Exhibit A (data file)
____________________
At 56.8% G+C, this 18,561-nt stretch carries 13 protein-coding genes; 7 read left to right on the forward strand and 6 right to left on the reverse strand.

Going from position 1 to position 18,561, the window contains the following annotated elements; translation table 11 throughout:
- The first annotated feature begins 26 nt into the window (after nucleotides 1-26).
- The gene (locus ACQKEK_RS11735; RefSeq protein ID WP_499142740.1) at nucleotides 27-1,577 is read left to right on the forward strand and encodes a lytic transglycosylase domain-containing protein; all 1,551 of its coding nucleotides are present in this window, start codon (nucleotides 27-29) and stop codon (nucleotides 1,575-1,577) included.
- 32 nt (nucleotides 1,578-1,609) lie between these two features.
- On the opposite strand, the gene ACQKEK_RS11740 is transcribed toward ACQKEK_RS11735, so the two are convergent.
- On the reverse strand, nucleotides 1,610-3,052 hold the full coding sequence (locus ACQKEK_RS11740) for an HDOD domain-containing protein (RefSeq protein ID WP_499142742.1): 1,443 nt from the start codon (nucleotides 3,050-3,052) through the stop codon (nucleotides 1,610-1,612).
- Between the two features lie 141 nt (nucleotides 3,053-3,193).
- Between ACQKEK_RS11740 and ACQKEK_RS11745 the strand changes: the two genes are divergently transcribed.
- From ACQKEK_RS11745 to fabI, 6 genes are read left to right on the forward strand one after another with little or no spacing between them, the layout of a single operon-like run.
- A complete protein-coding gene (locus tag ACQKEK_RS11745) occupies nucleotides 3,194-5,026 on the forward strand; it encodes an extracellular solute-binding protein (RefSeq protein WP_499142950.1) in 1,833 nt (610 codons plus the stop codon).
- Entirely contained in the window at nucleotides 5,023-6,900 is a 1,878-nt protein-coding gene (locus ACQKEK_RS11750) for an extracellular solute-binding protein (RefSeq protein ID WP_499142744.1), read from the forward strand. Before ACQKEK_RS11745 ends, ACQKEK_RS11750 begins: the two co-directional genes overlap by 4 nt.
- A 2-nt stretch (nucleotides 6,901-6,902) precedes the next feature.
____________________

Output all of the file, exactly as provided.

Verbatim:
At 56.8% G+C, this 18,561-nt stretch carries 13 protein-coding genes; 7 read left to right on the forward strand and 6 right to left on the reverse strand.

Going from position 1 to position 18,561, the window contains the following annotated elements; translation table 11 throughout:
- The first annotated feature begins 26 nt into the window (after nucleotides 1-26).
- The gene (locus ACQKEK_RS11735; RefSeq protein ID WP_499142740.1) at nucleotides 27-1,577 is read left to right on the forward strand and encodes a lytic transglycosylase domain-containing protein; all 1,551 of its coding nucleotides are present in this window, start codon (nucleotides 27-29) and stop codon (nucleotides 1,575-1,577) included.
- 32 nt (nucleotides 1,578-1,609) lie between these two features.
- On the opposite strand, the gene ACQKEK_RS11740 is transcribed toward ACQKEK_RS11735, so the two are convergent.
- On the reverse strand, nucleotides 1,610-3,052 hold the full coding sequence (locus ACQKEK_RS11740) for an HDOD domain-containing protein (RefSeq protein ID WP_499142742.1): 1,443 nt from the start codon (nucleotides 3,050-3,052) through the stop codon (nucleotides 1,610-1,612).
- Between the two features lie 141 nt (nucleotides 3,053-3,193).
- Between ACQKEK_RS11740 and ACQKEK_RS11745 the strand changes: the two genes are divergently transcribed.
- From ACQKEK_RS11745 to fabI, 6 genes are read left to right on the forward strand one after another with little or no spacing between them, the layout of a single operon-like run.
- A complete protein-coding gene (locus tag ACQKEK_RS11745) occupies nucleotides 3,194-5,026 on the forward strand; it encodes an extracellular solute-binding protein (RefSeq protein WP_499142950.1) in 1,833 nt (610 codons plus the stop codon).
- Entirely contained in the window at nucleotides 5,023-6,900 is a 1,878-nt protein-coding gene (locus ACQKEK_RS11750) for an extracellular solute-binding protein (RefSeq protein ID WP_499142744.1), read from the forward strand. Before ACQKEK_RS11745 ends, ACQKEK_RS11750 begins: the two co-directional genes overlap by 4 nt.
- A 2-nt stretch (nucleotides 6,901-6,902) precedes the next feature.